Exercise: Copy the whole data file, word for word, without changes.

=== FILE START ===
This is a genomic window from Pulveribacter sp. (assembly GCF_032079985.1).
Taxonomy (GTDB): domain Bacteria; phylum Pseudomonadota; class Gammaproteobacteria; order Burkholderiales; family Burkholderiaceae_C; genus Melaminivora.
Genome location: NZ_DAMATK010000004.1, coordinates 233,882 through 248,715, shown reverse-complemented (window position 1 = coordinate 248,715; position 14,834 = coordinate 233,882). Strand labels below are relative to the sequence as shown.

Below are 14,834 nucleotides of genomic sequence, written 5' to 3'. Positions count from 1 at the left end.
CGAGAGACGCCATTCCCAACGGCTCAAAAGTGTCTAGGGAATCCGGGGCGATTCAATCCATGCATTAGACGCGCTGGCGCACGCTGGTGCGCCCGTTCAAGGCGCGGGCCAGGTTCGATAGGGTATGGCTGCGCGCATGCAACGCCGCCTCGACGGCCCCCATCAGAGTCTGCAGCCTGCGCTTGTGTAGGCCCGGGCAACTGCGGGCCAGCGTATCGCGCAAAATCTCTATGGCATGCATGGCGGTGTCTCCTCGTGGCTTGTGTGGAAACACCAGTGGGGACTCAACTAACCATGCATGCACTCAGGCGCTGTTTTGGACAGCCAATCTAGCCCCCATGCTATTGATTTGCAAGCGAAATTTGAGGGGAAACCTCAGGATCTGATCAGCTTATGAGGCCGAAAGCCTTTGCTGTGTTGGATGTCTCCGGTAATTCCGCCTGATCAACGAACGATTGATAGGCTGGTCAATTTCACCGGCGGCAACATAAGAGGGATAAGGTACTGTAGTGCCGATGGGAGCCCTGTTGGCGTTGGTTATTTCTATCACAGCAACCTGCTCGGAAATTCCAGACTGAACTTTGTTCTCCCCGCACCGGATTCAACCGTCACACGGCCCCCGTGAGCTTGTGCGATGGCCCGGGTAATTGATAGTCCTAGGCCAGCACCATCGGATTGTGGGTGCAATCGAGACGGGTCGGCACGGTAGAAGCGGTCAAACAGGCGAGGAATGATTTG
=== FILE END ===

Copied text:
This is a genomic window from Pulveribacter sp. (assembly GCF_032079985.1).
Taxonomy (GTDB): domain Bacteria; phylum Pseudomonadota; class Gammaproteobacteria; order Burkholderiales; family Burkholderiaceae_C; genus Melaminivora.
Genome location: NZ_DAMATK010000004.1, coordinates 233,882 through 248,715, shown reverse-complemented (window position 1 = coordinate 248,715; position 14,834 = coordinate 233,882). Strand labels below are relative to the sequence as shown.

Below are 14,834 nucleotides of genomic sequence, written 5' to 3'. Positions count from 1 at the left end.
CGAGAGACGCCATTCCCAACGGCTCAAAAGTGTCTAGGGAATCCGGGGCGATTCAATCCATGCATTAGACGCGCTGGCGCACGCTGGTGCGCCCGTTCAAGGCGCGGGCCAGGTTCGATAGGGTATGGCTGCGCGCATGCAACGCCGCCTCGACGGCCCCCATCAGAGTCTGCAGCCTGCGCTTGTGTAGGCCCGGGCAACTGCGGGCCAGCGTATCGCGCAAAATCTCTATGGCATGCATGGCGGTGTCTCCTCGTGGCTTGTGTGGAAACACCAGTGGGGACTCAACTAACCATGCATGCACTCAGGCGCTGTTTTGGACAGCCAATCTAGCCCCCATGCTATTGATTTGCAAGCGAAATTTGAGGGGAAACCTCAGGATCTGATCAGCTTATGAGGCCGAAAGCCTTTGCTGTGTTGGATGTCTCCGGTAATTCCGCCTGATCAACGAACGATTGATAGGCTGGTCAATTTCACCGGCGGCAACATAAGAGGGATAAGGTACTGTAGTGCCGATGGGAGCCCTGTTGGCGTTGGTTATTTCTATCACAGCAACCTGCTCGGAAATTCCAGACTGAACTTTGTTCTCCCCGCACCGGATTCAACCGTCACACGGCCCCCGTGAGCTTGTGCGATGGCCCGGGTAATTGATAGTCCTAGGCCAGCACCATCGGATTGTGGGTGCAATCGAGACGGGTCGGCACGGTAGAAGCGGTCAAACAGGCGAGGAATGATTTG